“The Telegraph says he was more artistic than Doisneau and less patrician than Cartier-Bresson; like those masters to whom he is frequently compared, Willy Ronis embodied the Golden Age of photography, where photojournalists composed lyrical odes to world-changing events and banal everyday lives alike.
Ronis was best known for a nude of his wife, Marie-Anne Lansiaux, bending over a sink in a rustic bathroom. The photo was almost like a Bonnard painting and reflected that easy rustic feel of country life…” (Iconic Photos).
“Newly released WikiLeaks publications from the Stratfor leak reveal much about Trapwire, a multi-country surveillance network run by a private US company, Abraxas, led by ex-CIA operatives. The network operates in NYC subways, the London Stock Exchange, Las Vegas casinos, and more. It uses real-time video facial profiling and is linked to red-flag databases.
The WikiLeaks publications related to Trapwire are difficult to access now because WikiLeaks.org and many of its mirrors are under heavy DDOS attack. (Good time to donate!) However you can see the publications here via Tor.
(Your taxes will probably go up, though): “Paul Ryan wants to kill all tax on capital gains, interest, and dividends — income you get from owning things, rather than doing a job. Under this plan, Mitt Romney’s $21,000,000 in 2010 income would be largely tax-exempt. Only his speaking and author fees — $593,996 — would be taxed, and only at 25%, for a net tax of $177,650 on $21,661,344 — that is, 0.82%.
But don’t worry, the government won’t go broke if the super-rich are virtually tax exempt. Under Ryan’s budget, tax on the bottom 30% of earners will increase. Matthew O’Brien explains in The Atlantic:
It might seem impossible to fund the government when the super-rich pay no taxes. That is accurate. Ryan would actually raise taxes on the bottom 30 percent of earners, according to the nonpartisan Tax Policy Center, but that hardly fills the revenue hole he would create. The solution? All but eliminate all government outside of Social Security and defense…” (Boing Boing)
“Right now, the USDA considers any commercial dog breeder who sells puppies directly to the public, including over the Internet, a “pet store” and exempts them from federal oversight—no matter how large or abusive their breeding operation is. As a result, thousands of dogs are bred and kept in filthy, inhumane conditions with no basic welfare standards. This antiquated view of what constitutes a pet store urgently needs updating!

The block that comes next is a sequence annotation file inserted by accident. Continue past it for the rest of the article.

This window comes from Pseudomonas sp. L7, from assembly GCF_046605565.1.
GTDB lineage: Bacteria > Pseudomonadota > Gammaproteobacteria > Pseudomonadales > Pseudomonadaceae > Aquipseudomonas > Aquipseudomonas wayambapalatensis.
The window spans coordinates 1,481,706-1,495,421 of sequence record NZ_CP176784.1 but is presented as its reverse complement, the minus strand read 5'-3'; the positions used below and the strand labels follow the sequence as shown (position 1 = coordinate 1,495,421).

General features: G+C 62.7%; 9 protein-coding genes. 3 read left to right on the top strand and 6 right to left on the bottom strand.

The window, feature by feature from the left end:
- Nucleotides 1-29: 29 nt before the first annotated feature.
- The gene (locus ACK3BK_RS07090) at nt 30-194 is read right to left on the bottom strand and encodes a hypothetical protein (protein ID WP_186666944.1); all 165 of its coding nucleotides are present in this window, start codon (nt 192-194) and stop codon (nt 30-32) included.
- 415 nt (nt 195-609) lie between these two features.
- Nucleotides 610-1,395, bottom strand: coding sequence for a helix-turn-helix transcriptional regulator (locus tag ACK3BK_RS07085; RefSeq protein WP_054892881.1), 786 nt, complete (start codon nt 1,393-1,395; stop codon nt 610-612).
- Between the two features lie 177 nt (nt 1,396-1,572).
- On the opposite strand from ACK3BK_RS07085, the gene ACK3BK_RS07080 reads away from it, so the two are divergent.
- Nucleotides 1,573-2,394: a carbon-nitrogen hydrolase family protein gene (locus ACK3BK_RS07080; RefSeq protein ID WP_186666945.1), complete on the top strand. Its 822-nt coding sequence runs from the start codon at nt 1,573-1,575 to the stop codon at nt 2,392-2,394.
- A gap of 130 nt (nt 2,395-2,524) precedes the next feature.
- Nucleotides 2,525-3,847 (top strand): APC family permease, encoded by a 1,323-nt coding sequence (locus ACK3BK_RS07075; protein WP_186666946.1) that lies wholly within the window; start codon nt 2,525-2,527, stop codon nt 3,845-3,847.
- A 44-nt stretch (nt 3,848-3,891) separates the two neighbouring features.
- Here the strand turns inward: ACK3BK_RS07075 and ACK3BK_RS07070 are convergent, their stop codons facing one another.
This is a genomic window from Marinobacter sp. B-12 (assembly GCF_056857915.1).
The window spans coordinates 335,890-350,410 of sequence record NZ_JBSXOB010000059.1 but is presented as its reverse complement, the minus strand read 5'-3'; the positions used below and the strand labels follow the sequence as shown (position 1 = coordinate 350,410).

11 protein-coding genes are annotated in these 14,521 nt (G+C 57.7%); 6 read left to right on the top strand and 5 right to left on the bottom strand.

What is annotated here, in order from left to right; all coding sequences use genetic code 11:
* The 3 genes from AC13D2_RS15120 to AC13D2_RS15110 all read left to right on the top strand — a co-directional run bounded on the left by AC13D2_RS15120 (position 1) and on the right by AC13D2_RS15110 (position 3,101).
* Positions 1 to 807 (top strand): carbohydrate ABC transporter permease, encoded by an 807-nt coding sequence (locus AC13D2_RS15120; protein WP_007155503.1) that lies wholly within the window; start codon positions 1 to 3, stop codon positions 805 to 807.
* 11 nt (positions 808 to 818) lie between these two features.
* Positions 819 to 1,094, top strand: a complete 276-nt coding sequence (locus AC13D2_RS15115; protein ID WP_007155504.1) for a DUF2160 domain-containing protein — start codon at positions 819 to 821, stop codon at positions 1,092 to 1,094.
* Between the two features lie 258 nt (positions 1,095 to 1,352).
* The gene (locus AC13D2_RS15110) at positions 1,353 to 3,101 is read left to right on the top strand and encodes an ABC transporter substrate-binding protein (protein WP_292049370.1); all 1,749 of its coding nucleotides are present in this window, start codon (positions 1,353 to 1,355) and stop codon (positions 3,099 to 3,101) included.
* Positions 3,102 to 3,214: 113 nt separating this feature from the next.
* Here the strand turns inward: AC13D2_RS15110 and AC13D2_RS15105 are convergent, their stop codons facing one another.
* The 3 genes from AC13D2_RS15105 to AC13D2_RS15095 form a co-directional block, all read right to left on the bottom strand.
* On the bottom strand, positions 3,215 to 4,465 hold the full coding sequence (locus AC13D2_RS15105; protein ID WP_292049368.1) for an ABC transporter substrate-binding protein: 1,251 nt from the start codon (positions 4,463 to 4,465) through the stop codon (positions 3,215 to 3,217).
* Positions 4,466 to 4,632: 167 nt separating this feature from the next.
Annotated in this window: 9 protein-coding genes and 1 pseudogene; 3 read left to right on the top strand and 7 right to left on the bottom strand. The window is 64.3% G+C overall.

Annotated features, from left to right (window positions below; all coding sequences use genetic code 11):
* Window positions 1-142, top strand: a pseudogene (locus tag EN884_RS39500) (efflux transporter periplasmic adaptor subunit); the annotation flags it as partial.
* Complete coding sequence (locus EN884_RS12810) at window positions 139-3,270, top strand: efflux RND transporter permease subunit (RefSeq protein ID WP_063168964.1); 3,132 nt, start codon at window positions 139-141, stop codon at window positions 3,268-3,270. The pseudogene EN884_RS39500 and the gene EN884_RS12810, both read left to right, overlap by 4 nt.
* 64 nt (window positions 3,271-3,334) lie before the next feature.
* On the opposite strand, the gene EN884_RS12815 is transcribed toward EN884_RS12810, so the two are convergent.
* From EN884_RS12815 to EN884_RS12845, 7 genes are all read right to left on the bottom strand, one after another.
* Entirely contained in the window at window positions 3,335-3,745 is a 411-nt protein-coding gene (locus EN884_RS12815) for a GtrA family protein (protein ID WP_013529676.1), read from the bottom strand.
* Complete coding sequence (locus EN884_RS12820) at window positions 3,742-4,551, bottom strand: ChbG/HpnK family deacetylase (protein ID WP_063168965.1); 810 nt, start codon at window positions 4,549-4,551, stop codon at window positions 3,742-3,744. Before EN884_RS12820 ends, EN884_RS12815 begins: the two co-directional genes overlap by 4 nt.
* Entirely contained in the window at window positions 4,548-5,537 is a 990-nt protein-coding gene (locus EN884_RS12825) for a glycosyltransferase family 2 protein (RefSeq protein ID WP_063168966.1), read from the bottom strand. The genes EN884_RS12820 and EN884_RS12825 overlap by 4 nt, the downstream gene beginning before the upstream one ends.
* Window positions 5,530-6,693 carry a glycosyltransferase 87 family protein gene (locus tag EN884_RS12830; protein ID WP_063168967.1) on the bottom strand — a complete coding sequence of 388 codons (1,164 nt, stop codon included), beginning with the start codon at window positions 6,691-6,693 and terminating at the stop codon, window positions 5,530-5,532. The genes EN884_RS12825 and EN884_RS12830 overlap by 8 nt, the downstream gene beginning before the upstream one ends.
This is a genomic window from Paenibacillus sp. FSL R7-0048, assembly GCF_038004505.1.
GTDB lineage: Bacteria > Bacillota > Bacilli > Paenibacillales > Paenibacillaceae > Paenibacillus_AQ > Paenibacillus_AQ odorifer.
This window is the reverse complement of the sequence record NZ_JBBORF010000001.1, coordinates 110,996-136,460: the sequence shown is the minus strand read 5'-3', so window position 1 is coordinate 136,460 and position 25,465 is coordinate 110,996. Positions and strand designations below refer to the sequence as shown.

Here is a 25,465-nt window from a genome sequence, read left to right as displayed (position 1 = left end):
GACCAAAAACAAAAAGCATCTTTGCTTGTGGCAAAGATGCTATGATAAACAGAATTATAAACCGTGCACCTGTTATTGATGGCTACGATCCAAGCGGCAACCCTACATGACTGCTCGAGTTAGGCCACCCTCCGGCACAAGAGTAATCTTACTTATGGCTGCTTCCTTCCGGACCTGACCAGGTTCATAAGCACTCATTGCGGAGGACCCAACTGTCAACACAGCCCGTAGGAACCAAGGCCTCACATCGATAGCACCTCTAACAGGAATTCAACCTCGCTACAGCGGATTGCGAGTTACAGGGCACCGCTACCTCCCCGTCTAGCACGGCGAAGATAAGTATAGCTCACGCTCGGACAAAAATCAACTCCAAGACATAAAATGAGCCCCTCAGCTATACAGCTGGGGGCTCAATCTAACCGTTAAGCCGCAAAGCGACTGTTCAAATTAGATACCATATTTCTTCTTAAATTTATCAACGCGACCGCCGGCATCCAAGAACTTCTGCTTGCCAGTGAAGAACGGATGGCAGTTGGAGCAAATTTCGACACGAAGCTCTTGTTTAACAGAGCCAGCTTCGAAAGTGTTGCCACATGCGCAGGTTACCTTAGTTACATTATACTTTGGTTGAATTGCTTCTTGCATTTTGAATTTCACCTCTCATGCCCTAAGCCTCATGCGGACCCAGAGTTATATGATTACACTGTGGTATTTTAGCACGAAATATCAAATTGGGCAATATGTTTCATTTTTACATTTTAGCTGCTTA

The loophole means that any breeder who sells puppies directly to the public is not required to open his or her kennel doors to federal inspectors. Unscrupulous breeders have been exploiting this loophole for decades by meeting unsuspecting consumers in parking lots and flea markets—and more recently, by selling puppies online.
This gaping loophole in federal law is under government scrutiny, and we need your help to ensure it is closed! In mid-May, the USDA released a draft of its proposed new rule to close this massive regulatory loophole. The proposed rule represents a meaningful effort by the USDA to target problematic, large-scale breeding operations that sell puppies to the public, sight unseen, by requiring these breeders to meet the minimum care standards of the Animal Welfare Act. While the rule is not perfect, we are hopeful that with your help, USDA will make the changes necessary to fix this problem once and for all.
While we often hear about the plight of the puppies who come out of puppy mills, the mothers of those puppies also urgently need protection. Breeding female dogs in puppy mills are forced to bear litter after litter without any break for their bodies to recover. They typically suffer from lack of proper nutrition, socialization and veterinary care. Support the USDA’s efforts to require more large-scale, commercial breeders to open their kennel doors to federal inspectors.
What You Can Do
The USDA wants your comments on the rule. Join the ASPCA in urging the USDA to make sure all puppy mills are regulated, and that legitimate rescues and shelters are not inadvertently impacted. The agency needs to hear YOU speak out in about this rule! If you haven’t done so already, please use the form below to send an official comment to the USDA today in support of the proposed regulation. We encourage you to enter your own text in the box provided to let the USDA know why this issue is important to you.” (ASPCA; thanks, Lloyd).
… this megabat, found in the Philippines, is a fructivore.